The conflict in South Kordofan andthe Blue Nile states have displaced and killed thousands of people, morespecifically 250,000 people havebeen displaced from the Nuba mountains since mid-2011 (UNHCR, 2016) manyof whom escaping to Ethiopia (Radio Dabanga, 2017). This fighting broke out inthe onset of South Sudan’s independence, starting in South Kordofan andspreading to the neighbouring Blue Nile state when the government of Sudan began a crusade to defeat the SudanRevolutionary Front, who wanted to overthrow the government of President Omaral-Bashir and replace it with a democracy. The SRF, led by the SPLM-N,comprises of an alliance with Darfuri rebel groups, including the Justice andEquality Movement, the Sudan Liberation Army Abdul Wahid, the Sudan LiberationArmy Minni Minnawai, and the United People’s Front for Liberation and Justice, thuscreating a national agenda (Sudan Tribune, 2013). It is therefore important toconsider that this conflict is inextricably linked with the War in Darfur.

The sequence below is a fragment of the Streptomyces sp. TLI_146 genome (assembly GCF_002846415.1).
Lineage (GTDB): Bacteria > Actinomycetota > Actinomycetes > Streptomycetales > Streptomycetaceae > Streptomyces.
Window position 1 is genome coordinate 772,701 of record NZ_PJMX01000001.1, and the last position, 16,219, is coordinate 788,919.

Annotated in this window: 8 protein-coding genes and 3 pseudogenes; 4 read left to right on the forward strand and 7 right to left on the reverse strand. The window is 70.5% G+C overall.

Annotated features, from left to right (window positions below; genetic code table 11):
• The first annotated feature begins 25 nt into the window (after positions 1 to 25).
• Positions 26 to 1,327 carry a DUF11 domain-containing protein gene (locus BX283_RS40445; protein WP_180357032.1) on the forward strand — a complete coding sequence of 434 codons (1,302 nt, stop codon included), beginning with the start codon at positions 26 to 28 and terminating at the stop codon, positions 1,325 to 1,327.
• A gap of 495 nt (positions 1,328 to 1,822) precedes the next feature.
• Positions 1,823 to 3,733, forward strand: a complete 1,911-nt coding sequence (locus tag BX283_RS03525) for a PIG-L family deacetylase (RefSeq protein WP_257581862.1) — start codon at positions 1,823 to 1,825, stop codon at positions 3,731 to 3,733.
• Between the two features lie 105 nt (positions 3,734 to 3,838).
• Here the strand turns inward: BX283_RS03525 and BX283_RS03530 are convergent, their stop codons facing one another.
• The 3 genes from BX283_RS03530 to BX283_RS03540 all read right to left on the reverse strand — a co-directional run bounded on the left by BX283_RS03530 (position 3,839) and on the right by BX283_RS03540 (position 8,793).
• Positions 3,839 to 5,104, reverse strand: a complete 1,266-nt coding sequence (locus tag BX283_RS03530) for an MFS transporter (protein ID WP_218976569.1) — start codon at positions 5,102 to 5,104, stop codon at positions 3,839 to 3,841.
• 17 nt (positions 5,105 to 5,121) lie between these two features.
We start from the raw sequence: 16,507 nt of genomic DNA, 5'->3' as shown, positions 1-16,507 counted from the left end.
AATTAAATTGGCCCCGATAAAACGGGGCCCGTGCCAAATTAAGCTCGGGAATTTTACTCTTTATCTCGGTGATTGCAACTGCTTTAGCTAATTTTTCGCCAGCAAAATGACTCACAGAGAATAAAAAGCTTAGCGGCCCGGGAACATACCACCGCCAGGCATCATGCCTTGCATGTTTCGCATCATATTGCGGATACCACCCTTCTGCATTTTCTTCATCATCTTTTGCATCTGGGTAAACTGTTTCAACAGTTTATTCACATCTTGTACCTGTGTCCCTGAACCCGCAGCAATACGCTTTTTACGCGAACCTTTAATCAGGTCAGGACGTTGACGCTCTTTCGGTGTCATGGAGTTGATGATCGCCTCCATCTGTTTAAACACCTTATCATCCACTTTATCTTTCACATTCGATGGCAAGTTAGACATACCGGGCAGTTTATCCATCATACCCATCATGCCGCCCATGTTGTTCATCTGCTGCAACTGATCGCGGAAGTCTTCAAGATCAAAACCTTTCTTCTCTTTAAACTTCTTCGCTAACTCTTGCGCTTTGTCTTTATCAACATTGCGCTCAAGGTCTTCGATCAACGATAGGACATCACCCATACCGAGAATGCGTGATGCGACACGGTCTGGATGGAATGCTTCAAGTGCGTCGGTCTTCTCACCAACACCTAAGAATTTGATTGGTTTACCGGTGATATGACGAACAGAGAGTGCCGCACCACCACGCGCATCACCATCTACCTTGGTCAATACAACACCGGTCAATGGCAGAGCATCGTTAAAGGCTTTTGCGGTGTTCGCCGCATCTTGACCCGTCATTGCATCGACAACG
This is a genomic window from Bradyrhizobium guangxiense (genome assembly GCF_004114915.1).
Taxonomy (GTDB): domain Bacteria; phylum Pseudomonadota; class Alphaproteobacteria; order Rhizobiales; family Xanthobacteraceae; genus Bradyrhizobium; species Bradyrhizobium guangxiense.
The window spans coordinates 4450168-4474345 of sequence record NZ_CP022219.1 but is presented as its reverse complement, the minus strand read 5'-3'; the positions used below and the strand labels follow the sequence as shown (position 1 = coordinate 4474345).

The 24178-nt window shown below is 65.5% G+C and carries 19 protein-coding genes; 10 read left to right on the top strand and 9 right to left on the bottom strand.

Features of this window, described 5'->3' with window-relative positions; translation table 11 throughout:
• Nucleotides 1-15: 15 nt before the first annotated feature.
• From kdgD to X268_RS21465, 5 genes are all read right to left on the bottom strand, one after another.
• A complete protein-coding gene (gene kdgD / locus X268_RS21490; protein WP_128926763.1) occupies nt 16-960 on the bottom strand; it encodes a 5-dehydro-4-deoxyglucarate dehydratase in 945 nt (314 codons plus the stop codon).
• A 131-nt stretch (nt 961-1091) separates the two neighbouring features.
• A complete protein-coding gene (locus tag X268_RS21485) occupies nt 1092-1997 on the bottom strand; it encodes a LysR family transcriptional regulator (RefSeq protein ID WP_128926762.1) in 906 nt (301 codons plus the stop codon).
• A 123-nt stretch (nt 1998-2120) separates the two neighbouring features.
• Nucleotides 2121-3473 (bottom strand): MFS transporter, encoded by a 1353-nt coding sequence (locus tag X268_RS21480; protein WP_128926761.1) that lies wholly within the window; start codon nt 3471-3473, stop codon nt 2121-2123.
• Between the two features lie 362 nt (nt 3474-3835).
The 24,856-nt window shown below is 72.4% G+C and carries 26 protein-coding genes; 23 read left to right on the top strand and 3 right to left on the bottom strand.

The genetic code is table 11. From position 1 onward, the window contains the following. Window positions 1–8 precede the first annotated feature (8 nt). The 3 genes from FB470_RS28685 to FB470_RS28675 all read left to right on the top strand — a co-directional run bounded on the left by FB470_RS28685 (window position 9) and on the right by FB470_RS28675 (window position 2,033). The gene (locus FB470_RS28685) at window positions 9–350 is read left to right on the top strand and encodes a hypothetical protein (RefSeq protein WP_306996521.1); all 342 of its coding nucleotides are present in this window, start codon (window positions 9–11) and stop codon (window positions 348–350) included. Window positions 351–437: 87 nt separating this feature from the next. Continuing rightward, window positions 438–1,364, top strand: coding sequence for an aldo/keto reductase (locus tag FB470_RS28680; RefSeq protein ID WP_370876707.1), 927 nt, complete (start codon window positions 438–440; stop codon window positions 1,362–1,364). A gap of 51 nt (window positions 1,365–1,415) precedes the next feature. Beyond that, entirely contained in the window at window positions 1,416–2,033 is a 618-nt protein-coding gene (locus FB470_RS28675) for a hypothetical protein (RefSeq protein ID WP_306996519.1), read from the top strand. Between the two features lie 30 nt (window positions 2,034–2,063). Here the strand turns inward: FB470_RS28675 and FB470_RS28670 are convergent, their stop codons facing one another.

I will focus on the trajectory and impacts of thisconflict and explorewhy the conflict in South Kordofan and Blue Nile states between the government of Sudanand the Sudan Revolutionary Front is stuck in a stalemate in order to conclude that this armed struggleis a repeat of past conflicts – the same issues manifestingthemselves in a different form. South Kordofan is home to apopulation that is demographically diverse in terms of ethnicity and religion (ARC,2016). This divide is between the Nuba inhabitantswho follow Christian, animist but mostly Islamic beliefs, and several otherArab tribes including the Misseriya located in the west region, and the Hawazmalocated in the east region. Since Sudan gained independence in 1956, tensionsbetween the Nuba people and the Arab-dominated government of Sudan has beenrecurrent and it has been argued that this was the origin of the conflict. ThroughoutSudan’s history, there has been a lack of political representation of the Nubapeople and perceived marginalization in the centres of power in Khartoum.